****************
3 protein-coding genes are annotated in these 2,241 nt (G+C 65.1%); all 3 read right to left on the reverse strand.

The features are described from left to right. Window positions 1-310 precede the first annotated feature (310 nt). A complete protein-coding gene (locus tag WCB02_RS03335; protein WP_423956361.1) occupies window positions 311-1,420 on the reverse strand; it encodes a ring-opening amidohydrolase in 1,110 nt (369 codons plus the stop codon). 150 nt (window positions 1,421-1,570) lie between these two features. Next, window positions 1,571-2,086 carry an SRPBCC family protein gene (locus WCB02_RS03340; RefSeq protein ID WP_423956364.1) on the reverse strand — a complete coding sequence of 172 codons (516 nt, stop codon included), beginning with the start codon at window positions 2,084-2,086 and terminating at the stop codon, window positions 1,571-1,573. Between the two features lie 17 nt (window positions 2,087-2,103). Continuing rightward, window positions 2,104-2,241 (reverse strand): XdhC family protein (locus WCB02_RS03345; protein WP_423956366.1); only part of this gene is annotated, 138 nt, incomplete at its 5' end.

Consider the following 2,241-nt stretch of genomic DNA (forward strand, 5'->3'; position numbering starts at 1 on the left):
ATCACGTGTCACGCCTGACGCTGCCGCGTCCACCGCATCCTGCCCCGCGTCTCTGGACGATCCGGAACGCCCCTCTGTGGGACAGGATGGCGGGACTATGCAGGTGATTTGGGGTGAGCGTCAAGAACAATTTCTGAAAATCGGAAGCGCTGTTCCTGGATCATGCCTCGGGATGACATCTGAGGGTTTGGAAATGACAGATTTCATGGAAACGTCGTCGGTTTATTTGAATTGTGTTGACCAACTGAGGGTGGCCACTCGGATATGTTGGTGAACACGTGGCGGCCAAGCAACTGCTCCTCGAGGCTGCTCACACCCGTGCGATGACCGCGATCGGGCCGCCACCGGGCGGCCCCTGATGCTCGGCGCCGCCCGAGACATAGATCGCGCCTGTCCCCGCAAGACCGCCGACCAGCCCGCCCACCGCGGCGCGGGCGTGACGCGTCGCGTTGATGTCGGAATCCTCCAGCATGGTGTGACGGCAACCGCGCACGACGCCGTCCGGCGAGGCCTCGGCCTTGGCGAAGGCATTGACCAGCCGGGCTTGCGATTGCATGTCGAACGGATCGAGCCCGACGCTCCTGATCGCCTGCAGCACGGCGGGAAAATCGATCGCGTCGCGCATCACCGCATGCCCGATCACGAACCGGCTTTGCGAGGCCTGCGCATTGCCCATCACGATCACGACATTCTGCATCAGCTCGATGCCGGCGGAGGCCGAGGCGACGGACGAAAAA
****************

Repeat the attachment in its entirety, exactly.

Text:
3 protein-coding genes are annotated in these 2,241 nt (G+C 65.1%); all 3 read right to left on the reverse strand.

The features are described from left to right. Window positions 1-310 precede the first annotated feature (310 nt). A complete protein-coding gene (locus tag WCB02_RS03335; protein WP_423956361.1) occupies window positions 311-1,420 on the reverse strand; it encodes a ring-opening amidohydrolase in 1,110 nt (369 codons plus the stop codon). 150 nt (window positions 1,421-1,570) lie between these two features. Next, window positions 1,571-2,086 carry an SRPBCC family protein gene (locus WCB02_RS03340; RefSeq protein ID WP_423956364.1) on the reverse strand — a complete coding sequence of 172 codons (516 nt, stop codon included), beginning with the start codon at window positions 2,084-2,086 and terminating at the stop codon, window positions 1,571-1,573. Between the two features lie 17 nt (window positions 2,087-2,103). Continuing rightward, window positions 2,104-2,241 (reverse strand): XdhC family protein (locus WCB02_RS03345; protein WP_423956366.1); only part of this gene is annotated, 138 nt, incomplete at its 5' end.

Consider the following 2,241-nt stretch of genomic DNA (forward strand, 5'->3'; position numbering starts at 1 on the left):
ATCACGTGTCACGCCTGACGCTGCCGCGTCCACCGCATCCTGCCCCGCGTCTCTGGACGATCCGGAACGCCCCTCTGTGGGACAGGATGGCGGGACTATGCAGGTGATTTGGGGTGAGCGTCAAGAACAATTTCTGAAAATCGGAAGCGCTGTTCCTGGATCATGCCTCGGGATGACATCTGAGGGTTTGGAAATGACAGATTTCATGGAAACGTCGTCGGTTTATTTGAATTGTGTTGACCAACTGAGGGTGGCCACTCGGATATGTTGGTGAACACGTGGCGGCCAAGCAACTGCTCCTCGAGGCTGCTCACACCCGTGCGATGACCGCGATCGGGCCGCCACCGGGCGGCCCCTGATGCTCGGCGCCGCCCGAGACATAGATCGCGCCTGTCCCCGCAAGACCGCCGACCAGCCCGCCCACCGCGGCGCGGGCGTGACGCGTCGCGTTGATGTCGGAATCCTCCAGCATGGTGTGACGGCAACCGCGCACGACGCCGTCCGGCGAGGCCTCGGCCTTGGCGAAGGCATTGACCAGCCGGGCTTGCGATTGCATGTCGAACGGATCGAGCCCGACGCTCCTGATCGCCTGCAGCACGGCGGGAAAATCGATCGCGTCGCGCATCACCGCATGCCCGATCACGAACCGGCTTTGCGAGGCCTGCGCATTGCCCATCACGATCACGACATTCTGCATCAGCTCGATGCCGGCGGAGGCCGAGGCGACGGACGAAAAA